How do I find ways to humanize stories about issues in a way that makes readers relate and feel something?
How do I report in a way where I don’t come back to the newsroom with 17 pages of notes and find I have to whittle it down to a manageable story?
The most important thing you can do — long before you start writing — is to ask yourself what the story is about. It seems obvious, but some reporters skip over this critical question and begin writing, believing they will discover the story in the process.
When I ask that question, I’m not thinking news value or event coverage. I want you to focus on the meaning of the story. What do you feel?
Once you’ve answered that, it helps streamline your reporting, structuring and writing. You know what to put in your notebook, and what to leave out. And it gets you out of the trap of building stories around great quotes, which can be seductive — especially in the midst of reporting. But a quote in a narrative serves to reveal the story, the character and the situation.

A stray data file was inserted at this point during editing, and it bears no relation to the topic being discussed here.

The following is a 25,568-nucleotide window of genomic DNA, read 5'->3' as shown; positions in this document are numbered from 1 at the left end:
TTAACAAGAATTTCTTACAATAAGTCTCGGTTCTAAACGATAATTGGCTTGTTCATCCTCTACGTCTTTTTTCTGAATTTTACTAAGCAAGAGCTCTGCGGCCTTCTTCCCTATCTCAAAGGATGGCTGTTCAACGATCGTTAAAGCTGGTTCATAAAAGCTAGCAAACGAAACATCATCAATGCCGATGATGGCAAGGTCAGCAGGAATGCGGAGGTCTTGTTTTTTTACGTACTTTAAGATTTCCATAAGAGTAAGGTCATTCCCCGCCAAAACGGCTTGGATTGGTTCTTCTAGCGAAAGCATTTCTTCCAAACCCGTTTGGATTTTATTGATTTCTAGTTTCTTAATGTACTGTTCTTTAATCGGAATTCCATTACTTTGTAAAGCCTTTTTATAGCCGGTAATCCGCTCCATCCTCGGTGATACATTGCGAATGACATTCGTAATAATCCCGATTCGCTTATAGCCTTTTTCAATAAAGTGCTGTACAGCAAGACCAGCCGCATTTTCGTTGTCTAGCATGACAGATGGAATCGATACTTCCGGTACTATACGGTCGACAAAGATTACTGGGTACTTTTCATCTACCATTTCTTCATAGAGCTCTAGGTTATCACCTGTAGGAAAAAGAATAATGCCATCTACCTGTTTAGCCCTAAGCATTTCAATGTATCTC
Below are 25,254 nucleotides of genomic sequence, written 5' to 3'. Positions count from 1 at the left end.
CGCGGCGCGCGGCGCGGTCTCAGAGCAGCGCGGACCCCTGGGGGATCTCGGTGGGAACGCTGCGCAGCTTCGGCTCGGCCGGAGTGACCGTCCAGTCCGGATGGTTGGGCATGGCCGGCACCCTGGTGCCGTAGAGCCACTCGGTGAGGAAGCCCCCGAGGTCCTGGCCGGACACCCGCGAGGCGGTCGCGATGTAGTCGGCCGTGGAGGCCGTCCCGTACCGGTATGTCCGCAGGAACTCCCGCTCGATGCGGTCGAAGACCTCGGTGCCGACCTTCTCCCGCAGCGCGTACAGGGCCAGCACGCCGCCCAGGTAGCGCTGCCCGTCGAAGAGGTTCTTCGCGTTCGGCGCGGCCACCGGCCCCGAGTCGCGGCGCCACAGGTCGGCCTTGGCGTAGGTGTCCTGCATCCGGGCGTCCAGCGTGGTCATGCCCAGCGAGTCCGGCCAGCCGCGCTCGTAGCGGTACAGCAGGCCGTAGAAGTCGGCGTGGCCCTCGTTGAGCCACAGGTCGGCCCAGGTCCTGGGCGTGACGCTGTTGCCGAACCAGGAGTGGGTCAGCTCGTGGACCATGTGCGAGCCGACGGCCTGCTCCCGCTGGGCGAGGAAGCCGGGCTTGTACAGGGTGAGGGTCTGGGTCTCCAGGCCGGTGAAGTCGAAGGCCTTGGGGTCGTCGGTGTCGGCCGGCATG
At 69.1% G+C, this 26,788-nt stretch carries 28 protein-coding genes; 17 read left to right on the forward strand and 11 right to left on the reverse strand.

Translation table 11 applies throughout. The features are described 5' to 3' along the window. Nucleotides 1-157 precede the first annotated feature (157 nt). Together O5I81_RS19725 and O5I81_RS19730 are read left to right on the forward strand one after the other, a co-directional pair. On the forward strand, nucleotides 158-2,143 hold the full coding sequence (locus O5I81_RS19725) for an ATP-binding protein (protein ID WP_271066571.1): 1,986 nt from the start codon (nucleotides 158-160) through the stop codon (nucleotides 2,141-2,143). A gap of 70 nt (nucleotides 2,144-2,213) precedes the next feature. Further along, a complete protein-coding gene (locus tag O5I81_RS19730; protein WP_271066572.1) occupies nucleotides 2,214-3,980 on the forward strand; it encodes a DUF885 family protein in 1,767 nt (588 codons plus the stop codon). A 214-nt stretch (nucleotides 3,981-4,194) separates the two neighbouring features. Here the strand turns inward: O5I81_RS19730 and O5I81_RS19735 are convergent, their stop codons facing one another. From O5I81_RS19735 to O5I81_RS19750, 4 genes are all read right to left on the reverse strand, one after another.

An example from my own work: I was assigned a weekend shift to cover an annual event where girls from throughout the metro area are invited to a convention center and given a chance to pick out a free used prom dress that’s been donated to a charity.
I could talk with the organizers, get a quote or two and write a standard event story. But I was looking for a feature, so I considered following one girl through the process. But there were thousands of girls, and it seemed limiting. So I walked around the place, talking with volunteers, some of the girls and their mothers. But I paid close attention to what I was feeling. Then I found a quiet corner and asked myself: What’s the meaning of this day, this place and these girls?
I knew what I needed, and I set out knowing what I needed to ask and observe. That meant I didn’t have to spend time going through page after page of random notes in the hopes of finding the story. I spent about an hour reporting, got back to the newsroom and wrote the story in about an hour.